8:30 am

Claude’s albinism causes poor vision, so audio cues are a critical part of how biologists care for him. He’s trained to respond to a number of verbal commands—his name, of course, and “home,” which Witherly calls out to signal that it’s time to eat.

At the sound of the “h” word, Claude dutifully touches his snout to a certain rock, opens wide, and waits for a tasty trout or rat to be placed (via feeding tongs) into his toothy maw. On any given feeding day, Claude’s diet will consist of approximately 1,500 grams of fish and 1,250 grams of rats, which will tide him over for about a week.

Claude the alligator gets ready to be fed by an Academy biologist

Even with the smell of a delicious fish head wafting over him, Claude exhibits his excellent training by waiting until he’s given the cue to...

Claude the alligator chomps on a fish head


Claude the alligator eating a yummy rat
Can you spot the rat tail before Claude gulps it down?

8:45 am

Meanwhile, at the other end of the Swamp, Senior Biologist Holly Rosenblum is giving the three alligator snapping turtles (Macrochelys temminckii) their breakfast as well. The all-female turtle crew (Morla, Donatello, and Raphael) usually eat the same diet as Claude, just in a smaller quantity.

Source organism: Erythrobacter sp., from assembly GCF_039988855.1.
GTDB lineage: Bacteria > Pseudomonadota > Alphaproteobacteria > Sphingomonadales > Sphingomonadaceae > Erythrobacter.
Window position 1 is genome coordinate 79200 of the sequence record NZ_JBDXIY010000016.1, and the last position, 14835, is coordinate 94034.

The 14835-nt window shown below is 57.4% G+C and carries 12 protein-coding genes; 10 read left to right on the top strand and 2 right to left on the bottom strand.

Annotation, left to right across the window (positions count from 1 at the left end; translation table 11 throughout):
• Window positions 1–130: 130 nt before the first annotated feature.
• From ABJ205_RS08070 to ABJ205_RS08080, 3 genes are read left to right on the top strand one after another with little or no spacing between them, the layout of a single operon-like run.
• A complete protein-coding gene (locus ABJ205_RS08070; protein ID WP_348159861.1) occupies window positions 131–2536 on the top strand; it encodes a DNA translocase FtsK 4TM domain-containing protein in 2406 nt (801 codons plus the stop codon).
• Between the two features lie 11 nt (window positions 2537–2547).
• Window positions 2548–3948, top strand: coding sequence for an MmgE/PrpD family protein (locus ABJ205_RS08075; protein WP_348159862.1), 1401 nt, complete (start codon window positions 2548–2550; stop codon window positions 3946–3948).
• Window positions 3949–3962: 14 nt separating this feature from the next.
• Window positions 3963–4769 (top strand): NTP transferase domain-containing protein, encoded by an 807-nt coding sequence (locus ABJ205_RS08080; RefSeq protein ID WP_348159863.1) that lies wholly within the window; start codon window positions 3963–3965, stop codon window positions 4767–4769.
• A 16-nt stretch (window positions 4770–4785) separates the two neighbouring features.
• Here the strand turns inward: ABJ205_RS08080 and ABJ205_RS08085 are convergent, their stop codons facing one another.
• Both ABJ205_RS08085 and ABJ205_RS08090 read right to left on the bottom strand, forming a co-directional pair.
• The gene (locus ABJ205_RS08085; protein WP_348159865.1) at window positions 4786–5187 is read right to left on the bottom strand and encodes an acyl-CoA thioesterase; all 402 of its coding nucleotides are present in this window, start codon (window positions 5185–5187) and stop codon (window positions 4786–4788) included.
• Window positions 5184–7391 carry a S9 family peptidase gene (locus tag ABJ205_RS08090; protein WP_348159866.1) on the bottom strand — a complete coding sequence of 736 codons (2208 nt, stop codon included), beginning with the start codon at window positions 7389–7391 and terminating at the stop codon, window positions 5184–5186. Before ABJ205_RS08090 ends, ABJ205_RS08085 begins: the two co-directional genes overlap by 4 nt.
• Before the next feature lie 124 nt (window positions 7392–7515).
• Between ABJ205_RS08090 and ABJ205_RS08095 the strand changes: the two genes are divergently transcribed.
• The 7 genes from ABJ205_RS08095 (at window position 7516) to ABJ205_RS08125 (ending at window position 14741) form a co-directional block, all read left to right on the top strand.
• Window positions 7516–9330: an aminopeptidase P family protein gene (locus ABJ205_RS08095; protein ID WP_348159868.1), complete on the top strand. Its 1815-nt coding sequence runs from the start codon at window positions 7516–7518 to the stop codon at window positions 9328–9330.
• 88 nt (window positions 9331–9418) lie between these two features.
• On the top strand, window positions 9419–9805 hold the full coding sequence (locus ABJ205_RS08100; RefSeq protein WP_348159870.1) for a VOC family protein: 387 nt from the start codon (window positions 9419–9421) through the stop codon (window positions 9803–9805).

But wait: How can an apex predator like Claude peacefully coexist alongside potential prey like turtles and fish? Luckily for his Swamp-mates, Claude’s poor vision means he doesn’t share his species’ natural hunting prowess, so he mostly just ignores them. (Plus, when you're hand-fed trout heads and rats every week, the prospect of chasing turtles and fish around hardly seems worth the calories.)

Claude the alligator chills out underwater

9 am